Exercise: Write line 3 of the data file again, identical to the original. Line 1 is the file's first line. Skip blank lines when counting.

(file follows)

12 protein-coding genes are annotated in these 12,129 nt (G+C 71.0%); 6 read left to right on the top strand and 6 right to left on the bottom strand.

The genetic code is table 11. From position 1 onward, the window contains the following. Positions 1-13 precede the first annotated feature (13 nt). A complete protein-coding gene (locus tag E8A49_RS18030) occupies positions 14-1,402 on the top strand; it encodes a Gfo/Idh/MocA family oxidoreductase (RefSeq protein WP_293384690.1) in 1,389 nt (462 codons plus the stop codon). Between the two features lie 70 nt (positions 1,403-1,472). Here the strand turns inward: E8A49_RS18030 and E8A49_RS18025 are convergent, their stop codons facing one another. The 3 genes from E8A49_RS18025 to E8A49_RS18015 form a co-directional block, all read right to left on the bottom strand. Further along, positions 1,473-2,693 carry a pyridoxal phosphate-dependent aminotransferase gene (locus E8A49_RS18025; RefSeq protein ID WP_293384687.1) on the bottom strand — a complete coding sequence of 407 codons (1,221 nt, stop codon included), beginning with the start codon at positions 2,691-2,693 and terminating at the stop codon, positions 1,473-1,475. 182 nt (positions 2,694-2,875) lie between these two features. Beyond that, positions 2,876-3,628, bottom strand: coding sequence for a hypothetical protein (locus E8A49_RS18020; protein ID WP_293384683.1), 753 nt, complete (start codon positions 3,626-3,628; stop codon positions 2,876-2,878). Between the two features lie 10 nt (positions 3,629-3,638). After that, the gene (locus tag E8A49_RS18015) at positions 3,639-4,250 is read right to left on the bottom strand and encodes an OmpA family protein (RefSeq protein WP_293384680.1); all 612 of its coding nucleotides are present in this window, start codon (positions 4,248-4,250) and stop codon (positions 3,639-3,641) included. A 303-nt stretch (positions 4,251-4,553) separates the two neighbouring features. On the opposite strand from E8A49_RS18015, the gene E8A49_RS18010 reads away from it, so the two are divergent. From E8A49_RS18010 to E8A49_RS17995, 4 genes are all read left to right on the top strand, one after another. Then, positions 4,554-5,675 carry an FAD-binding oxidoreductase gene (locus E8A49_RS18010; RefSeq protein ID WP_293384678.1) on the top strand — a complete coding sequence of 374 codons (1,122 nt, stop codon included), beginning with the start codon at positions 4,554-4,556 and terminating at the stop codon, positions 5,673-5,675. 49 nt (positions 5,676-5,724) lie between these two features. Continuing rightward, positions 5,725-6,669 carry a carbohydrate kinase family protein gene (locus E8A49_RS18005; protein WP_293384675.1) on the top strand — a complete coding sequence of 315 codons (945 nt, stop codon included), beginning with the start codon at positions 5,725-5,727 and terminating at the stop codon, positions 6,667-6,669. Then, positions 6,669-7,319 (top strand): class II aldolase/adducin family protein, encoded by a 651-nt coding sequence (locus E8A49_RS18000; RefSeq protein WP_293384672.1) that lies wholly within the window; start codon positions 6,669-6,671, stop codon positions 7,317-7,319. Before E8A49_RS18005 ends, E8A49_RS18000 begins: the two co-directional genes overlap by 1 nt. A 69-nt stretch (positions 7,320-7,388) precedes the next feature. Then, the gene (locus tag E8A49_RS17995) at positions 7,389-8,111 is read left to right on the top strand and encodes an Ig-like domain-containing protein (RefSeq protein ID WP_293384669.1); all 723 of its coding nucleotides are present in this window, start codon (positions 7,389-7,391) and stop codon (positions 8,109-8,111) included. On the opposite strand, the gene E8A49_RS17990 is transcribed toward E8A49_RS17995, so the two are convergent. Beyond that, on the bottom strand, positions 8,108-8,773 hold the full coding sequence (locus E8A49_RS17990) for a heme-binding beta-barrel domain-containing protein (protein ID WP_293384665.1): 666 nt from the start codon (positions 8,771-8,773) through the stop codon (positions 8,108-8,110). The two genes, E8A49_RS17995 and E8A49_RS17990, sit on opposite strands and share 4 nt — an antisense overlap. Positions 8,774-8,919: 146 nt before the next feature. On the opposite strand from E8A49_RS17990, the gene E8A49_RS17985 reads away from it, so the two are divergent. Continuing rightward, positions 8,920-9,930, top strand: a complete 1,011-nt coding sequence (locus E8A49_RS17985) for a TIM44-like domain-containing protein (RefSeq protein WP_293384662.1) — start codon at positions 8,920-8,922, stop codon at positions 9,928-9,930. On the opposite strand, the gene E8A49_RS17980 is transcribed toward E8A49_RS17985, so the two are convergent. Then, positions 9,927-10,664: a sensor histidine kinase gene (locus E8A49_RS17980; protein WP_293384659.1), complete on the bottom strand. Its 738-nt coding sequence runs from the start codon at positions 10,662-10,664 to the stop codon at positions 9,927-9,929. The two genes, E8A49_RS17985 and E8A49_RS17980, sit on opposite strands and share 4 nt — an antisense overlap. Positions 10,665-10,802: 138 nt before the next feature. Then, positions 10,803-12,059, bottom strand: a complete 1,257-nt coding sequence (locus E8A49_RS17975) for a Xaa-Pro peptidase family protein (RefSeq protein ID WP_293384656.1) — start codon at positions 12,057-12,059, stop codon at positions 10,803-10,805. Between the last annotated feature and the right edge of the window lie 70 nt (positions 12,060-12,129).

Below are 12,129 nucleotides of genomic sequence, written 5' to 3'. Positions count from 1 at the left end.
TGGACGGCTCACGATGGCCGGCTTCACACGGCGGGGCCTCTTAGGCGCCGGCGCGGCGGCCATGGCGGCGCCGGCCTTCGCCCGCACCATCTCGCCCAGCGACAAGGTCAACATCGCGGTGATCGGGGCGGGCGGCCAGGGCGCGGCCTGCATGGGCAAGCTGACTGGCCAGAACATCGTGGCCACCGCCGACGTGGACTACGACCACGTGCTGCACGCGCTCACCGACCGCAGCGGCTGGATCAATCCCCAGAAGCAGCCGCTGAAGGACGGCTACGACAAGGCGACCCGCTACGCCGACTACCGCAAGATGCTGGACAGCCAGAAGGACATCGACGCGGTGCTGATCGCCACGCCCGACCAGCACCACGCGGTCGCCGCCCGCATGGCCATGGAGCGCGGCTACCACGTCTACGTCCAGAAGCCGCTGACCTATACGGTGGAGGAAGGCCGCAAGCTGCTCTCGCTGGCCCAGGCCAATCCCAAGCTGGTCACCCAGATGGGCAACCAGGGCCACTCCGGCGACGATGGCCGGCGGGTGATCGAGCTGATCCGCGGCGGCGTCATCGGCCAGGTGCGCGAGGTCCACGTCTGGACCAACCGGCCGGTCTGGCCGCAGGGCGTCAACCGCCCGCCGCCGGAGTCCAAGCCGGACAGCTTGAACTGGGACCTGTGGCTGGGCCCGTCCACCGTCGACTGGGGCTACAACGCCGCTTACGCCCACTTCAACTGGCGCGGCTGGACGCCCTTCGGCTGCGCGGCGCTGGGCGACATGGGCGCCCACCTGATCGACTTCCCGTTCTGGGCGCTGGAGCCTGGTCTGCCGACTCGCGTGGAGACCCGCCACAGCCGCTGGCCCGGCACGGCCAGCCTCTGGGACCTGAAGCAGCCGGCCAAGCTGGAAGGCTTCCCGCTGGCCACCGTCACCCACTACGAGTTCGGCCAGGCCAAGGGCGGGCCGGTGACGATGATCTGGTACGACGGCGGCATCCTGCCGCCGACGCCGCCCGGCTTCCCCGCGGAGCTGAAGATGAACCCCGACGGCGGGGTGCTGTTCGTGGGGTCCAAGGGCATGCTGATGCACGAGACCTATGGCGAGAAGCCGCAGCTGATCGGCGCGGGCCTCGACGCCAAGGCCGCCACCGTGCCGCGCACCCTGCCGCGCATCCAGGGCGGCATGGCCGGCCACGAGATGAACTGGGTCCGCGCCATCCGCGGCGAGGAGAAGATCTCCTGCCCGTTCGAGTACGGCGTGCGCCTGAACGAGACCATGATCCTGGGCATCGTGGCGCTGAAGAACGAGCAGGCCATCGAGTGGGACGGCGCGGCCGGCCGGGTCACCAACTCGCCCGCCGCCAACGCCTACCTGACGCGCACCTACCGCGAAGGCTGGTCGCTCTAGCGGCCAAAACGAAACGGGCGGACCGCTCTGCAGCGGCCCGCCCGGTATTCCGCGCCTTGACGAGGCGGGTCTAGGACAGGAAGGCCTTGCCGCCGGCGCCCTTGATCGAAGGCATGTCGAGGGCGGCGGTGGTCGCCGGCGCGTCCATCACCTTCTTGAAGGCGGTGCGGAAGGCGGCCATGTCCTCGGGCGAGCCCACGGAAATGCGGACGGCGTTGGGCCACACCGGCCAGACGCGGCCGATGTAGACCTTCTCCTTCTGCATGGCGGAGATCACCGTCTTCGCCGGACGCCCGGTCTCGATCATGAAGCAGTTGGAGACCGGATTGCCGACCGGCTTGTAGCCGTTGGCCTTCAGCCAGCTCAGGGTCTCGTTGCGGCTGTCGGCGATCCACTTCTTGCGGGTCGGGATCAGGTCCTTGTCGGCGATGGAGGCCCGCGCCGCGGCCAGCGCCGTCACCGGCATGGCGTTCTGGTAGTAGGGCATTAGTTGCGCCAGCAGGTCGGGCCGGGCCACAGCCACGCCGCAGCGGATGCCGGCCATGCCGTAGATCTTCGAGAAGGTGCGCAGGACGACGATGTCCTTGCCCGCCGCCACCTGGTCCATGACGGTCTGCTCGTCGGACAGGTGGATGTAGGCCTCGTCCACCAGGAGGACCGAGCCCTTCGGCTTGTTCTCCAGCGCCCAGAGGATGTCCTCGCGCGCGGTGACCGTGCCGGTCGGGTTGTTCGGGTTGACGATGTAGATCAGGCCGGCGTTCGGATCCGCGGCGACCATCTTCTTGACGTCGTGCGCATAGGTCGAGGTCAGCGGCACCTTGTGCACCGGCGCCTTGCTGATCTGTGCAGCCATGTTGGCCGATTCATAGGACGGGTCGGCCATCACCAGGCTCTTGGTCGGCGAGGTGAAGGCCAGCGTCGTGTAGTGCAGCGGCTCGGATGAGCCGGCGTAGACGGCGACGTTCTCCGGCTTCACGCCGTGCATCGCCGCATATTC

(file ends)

Below are 12,129 nucleotides of genomic sequence, written 5' to 3'. Positions count from 1 at the left end.